The geometric interpretation given above for simple analog-to-digital conversion is based on notions of distance and orthogonality in a Hilbert space H, with a norm derived from an inner product. Moreover, for convergence there is reliance on convexity of V0 and of Γ0. As a subspace of H, V0 is necessarily convex. The convexity of Γ0 follows upon verification that, for all vectors x and y in Γ0, and for all real numbers θ from 0 to 1, the vector θx+(1-θ)y is also in Γ0. This is true because, for every time index i, when xi and yi belong to the quantization interval labeled Ci.sup.(0), this is also true for Γxi +(1-θ)yi.

It is known that alternate projections between intersecting convex sets converge; see D. C. Youla et al., "Image Restoration by the Method of Convex Projections: Part 1--Theory", IEEE Transactions on Medical Imaging, Vol. 1 (1982), pp. 81-94. Actually, convergence is assured if projection operators P on V0 and Q on Γ0 are weighted by a relaxation factor. Thus, the following operators including P and Q may be used:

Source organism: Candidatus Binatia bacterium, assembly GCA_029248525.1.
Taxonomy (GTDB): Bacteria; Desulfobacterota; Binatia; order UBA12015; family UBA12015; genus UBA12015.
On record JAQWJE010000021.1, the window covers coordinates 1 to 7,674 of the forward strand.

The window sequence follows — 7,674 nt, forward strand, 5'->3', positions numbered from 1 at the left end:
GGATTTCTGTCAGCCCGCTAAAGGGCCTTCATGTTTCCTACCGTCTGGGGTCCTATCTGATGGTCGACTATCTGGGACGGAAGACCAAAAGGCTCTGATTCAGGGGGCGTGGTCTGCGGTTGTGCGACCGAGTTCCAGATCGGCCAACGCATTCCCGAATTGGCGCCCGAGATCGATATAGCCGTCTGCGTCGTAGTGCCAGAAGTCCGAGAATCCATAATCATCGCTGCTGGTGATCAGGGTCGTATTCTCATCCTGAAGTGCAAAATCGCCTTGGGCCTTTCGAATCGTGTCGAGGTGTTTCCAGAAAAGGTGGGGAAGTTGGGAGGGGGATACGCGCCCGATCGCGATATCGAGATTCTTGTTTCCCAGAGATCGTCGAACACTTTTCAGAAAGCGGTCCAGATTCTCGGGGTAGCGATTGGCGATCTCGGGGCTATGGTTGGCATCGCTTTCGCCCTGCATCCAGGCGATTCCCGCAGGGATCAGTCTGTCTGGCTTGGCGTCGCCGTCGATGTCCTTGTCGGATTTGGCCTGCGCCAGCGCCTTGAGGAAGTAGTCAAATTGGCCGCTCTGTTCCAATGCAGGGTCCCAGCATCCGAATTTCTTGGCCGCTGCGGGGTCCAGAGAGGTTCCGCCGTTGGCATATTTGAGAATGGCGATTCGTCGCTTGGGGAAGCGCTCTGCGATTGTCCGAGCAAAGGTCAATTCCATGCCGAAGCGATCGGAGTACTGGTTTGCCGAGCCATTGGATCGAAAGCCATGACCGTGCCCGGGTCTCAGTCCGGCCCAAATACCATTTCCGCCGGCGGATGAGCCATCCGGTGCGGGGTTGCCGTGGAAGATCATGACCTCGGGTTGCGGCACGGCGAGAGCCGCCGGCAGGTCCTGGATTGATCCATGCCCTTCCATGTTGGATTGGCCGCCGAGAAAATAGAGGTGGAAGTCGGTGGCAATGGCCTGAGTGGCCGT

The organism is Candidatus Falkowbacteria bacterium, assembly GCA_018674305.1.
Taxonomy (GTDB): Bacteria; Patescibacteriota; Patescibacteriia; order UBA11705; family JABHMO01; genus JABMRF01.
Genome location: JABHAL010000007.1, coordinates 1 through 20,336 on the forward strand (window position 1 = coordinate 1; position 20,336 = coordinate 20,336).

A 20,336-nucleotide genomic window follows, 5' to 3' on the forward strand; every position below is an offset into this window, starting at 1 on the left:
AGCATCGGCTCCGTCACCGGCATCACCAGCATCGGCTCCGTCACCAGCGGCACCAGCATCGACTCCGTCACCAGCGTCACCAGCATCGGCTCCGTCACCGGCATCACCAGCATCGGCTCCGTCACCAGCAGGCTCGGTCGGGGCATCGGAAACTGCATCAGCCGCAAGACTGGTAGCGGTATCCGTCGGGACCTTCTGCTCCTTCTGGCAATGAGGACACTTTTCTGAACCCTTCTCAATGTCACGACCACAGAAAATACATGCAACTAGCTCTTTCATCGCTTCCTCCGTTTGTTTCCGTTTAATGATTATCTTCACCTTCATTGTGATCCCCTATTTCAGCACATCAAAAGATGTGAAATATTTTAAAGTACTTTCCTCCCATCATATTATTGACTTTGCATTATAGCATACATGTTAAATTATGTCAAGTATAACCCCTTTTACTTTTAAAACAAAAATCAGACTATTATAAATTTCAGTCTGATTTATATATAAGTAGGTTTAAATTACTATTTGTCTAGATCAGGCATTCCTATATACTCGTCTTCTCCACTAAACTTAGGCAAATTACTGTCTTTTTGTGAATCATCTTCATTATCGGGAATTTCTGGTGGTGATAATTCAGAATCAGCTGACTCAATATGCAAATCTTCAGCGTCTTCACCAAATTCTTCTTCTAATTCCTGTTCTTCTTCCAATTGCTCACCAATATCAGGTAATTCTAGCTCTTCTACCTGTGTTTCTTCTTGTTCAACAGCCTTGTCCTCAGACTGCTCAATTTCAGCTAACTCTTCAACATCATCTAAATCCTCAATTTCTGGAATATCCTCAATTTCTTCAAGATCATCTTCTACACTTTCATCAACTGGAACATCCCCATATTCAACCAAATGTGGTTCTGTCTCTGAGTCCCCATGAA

S=P+(α-1)(P-I) and T=Q+(β-1)(Q-I),

where the relaxation coefficients α and β are chosen between 0 and 2. These operators may be interpreted as intermediate between the identity operator (α or β=0) and the symmetry operator with regard to the projection (α or β=2). When α=β=1, they coincide with P and Q, respectively. The choice of α and β affects the rate of convergence of the iteration, so that α and β may be (experimentally) chosen for rapid convergence. The iteration may be started with an arbitrary estimate (all 0's, for example.) More naturally, the given quantization C.sup.(0) mat be used for this purpose.

Lowpass filtering may be effected by known methods, e.g., direct implementation or Fast Fourier Transform. Code projection amounts to solving a minimization problem, to at least approximately determine the nearest point in Γ0.